Matthew Abbott says allowing the use of any pesticides discredits the organic label. (Courtesy of CCNB)

The Conservation Council of New Brunswick is warning consumers that a new organic labeling standard for Canadian seafood products is misleading.

The new standard, passed earlier this month by the Canadian Aquaculture Industry Alliance, allows open net-penned fish farms that use pesticides to have their products certified as organic.

"I know for myself, as a consumer, when I pick up an organic apple or anything else, my basic assumption is that there hasn't been synthetic pesticides used on that product," said Matthew Abbott, Fundy Baykeeper and Marine Co-ordinator for the conservation council.

"And often I'm choosing that product because it hasn't had pesticide use."

Allowing the use of any pesticides discredits the so-called Canadian Organic Aquaculture Standard label, said Abbott.

"They'll see an organic label and it could be from one of the most innovative, sustainable operations in the country, or it could be from an open-net pen with some mitigation measures applied to it," he said.

Pesticide use regulated

The Conservation Council, Living Oceans Society and some organic associations voted against the new standard, as members of the standard committee.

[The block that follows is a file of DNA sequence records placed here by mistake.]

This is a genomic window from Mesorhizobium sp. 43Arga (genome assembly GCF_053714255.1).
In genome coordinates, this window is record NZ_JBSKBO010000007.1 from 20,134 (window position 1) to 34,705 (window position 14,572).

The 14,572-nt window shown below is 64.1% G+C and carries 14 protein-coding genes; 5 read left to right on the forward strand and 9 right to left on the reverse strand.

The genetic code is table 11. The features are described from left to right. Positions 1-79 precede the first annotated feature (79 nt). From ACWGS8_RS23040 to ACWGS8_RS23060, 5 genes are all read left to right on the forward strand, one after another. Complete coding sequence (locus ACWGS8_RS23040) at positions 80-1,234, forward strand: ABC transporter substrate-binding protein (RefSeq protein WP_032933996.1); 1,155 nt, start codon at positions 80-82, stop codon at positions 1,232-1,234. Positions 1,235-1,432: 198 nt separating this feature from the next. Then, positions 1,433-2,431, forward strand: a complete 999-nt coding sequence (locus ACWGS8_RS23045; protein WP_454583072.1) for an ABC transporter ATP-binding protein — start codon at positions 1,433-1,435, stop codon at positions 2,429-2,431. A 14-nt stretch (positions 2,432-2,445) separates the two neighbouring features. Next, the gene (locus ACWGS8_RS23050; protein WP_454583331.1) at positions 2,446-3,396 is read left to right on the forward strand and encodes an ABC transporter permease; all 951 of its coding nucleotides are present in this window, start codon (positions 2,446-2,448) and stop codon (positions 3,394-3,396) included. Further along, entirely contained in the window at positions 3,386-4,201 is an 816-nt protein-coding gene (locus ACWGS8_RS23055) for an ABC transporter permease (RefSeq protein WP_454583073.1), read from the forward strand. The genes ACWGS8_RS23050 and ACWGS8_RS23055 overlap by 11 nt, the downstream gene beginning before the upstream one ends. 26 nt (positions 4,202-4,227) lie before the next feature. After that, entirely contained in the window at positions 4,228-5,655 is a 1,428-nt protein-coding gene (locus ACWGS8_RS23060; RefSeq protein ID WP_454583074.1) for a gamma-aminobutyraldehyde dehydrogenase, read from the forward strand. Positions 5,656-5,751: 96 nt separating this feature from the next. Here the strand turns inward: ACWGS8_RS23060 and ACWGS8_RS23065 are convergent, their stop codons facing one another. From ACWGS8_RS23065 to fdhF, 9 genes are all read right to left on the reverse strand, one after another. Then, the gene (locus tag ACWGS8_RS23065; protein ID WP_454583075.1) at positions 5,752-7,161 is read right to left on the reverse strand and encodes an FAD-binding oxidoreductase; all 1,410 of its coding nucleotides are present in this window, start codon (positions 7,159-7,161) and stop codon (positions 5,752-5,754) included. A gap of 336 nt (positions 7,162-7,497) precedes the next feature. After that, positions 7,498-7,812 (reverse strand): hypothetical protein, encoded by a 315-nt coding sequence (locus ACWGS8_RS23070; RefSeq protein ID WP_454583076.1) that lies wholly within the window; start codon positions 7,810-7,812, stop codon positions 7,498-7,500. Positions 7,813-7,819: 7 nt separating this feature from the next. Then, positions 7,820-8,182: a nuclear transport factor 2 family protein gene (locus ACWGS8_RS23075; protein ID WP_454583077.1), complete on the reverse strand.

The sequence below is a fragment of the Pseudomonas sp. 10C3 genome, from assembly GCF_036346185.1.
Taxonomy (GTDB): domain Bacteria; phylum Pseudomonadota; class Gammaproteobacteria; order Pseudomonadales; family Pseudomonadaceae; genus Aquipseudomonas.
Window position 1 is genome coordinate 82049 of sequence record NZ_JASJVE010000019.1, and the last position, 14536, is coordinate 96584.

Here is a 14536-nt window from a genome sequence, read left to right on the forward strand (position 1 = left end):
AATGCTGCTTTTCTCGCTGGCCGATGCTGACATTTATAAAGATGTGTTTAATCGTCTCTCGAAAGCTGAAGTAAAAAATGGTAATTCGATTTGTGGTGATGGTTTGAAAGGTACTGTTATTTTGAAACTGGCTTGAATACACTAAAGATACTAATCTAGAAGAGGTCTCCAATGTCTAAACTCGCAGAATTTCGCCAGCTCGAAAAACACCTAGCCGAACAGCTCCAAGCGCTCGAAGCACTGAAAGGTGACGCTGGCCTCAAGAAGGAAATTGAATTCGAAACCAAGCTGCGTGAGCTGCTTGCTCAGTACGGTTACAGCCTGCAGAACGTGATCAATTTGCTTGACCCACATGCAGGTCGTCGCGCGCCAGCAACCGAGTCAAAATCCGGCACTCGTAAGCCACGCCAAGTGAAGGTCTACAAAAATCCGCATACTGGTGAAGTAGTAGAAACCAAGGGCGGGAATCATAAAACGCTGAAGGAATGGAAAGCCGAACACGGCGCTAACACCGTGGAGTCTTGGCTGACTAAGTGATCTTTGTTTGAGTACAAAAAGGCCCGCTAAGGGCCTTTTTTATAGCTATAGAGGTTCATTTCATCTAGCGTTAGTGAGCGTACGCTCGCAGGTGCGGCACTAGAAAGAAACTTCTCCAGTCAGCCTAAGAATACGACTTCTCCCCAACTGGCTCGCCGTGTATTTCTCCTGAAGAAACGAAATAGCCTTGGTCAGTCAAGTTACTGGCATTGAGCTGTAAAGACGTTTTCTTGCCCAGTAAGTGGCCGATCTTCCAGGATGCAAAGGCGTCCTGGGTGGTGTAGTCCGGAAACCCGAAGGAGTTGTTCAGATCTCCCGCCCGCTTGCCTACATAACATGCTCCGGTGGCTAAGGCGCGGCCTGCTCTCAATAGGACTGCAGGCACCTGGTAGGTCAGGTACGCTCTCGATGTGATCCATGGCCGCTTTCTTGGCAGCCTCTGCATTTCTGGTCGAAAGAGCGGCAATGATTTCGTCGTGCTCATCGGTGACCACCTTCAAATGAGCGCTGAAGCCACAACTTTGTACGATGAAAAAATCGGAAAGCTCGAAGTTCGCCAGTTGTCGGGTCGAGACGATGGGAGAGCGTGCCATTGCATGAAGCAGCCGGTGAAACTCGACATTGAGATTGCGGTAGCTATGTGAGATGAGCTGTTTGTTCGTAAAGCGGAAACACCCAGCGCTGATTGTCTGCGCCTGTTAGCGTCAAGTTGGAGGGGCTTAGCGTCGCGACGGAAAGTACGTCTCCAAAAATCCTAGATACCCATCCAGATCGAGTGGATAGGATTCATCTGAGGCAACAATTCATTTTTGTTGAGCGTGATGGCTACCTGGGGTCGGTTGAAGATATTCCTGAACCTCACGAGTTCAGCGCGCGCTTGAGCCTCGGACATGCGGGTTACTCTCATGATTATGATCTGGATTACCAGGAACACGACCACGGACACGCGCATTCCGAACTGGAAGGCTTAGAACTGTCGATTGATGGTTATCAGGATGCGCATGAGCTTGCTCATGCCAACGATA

But the committee also includes industry representatives and government officials and the standard passed the Canadian General Standards Board’s requirement of 50 per cent plus one vote.

Stephanie Wells, a senior advisor with the Canada Organic Trade Association, said the the standard tightly regulates the use of pesticides and will be used only when recommended by a veterinarian.

"We did the same thing with organic agriculture with dairy animals," she said. "Unlike the United States, but like the European Union, the Canadian organic sector decided that it's an animal welfare issue."

The seafood industry will look to the federal government to regulate the new standard, which takes effect next year, said Wells.

Meanwhile, the Conservation Council, the Coastal Alliance for Aquaculture Reform and Ecology Action Centre have launched a website to provide information about their concerns with the new standard.